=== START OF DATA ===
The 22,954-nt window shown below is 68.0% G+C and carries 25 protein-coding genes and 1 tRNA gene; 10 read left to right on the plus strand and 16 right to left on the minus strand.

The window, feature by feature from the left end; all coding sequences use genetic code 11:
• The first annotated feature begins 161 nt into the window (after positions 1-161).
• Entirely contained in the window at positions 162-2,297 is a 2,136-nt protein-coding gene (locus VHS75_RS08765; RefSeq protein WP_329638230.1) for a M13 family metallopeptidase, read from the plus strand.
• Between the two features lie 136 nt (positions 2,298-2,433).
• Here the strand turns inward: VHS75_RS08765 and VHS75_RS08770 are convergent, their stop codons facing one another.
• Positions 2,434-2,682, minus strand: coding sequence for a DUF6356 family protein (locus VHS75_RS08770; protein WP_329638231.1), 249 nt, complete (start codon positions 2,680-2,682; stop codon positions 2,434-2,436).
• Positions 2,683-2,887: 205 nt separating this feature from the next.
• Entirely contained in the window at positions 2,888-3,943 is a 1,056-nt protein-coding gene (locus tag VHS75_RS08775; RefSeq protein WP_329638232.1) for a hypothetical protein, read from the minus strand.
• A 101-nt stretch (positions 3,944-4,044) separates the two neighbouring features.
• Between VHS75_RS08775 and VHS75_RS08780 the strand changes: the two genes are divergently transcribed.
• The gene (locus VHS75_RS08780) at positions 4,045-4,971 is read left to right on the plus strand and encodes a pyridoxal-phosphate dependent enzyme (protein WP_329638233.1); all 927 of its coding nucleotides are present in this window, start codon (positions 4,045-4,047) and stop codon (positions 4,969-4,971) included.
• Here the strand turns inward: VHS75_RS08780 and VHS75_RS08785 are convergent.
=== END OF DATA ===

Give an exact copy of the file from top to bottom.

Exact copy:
The 22,954-nt window shown below is 68.0% G+C and carries 25 protein-coding genes and 1 tRNA gene; 10 read left to right on the plus strand and 16 right to left on the minus strand.

The window, feature by feature from the left end; all coding sequences use genetic code 11:
• The first annotated feature begins 161 nt into the window (after positions 1-161).
• Entirely contained in the window at positions 162-2,297 is a 2,136-nt protein-coding gene (locus VHS75_RS08765; RefSeq protein WP_329638230.1) for a M13 family metallopeptidase, read from the plus strand.
• Between the two features lie 136 nt (positions 2,298-2,433).
• Here the strand turns inward: VHS75_RS08765 and VHS75_RS08770 are convergent, their stop codons facing one another.
• Positions 2,434-2,682, minus strand: coding sequence for a DUF6356 family protein (locus VHS75_RS08770; protein WP_329638231.1), 249 nt, complete (start codon positions 2,680-2,682; stop codon positions 2,434-2,436).
• Positions 2,683-2,887: 205 nt separating this feature from the next.
• Entirely contained in the window at positions 2,888-3,943 is a 1,056-nt protein-coding gene (locus tag VHS75_RS08775; RefSeq protein WP_329638232.1) for a hypothetical protein, read from the minus strand.
• A 101-nt stretch (positions 3,944-4,044) separates the two neighbouring features.
• Between VHS75_RS08775 and VHS75_RS08780 the strand changes: the two genes are divergently transcribed.
• The gene (locus VHS75_RS08780) at positions 4,045-4,971 is read left to right on the plus strand and encodes a pyridoxal-phosphate dependent enzyme (protein WP_329638233.1); all 927 of its coding nucleotides are present in this window, start codon (positions 4,045-4,047) and stop codon (positions 4,969-4,971) included.
• Here the strand turns inward: VHS75_RS08780 and VHS75_RS08785 are convergent.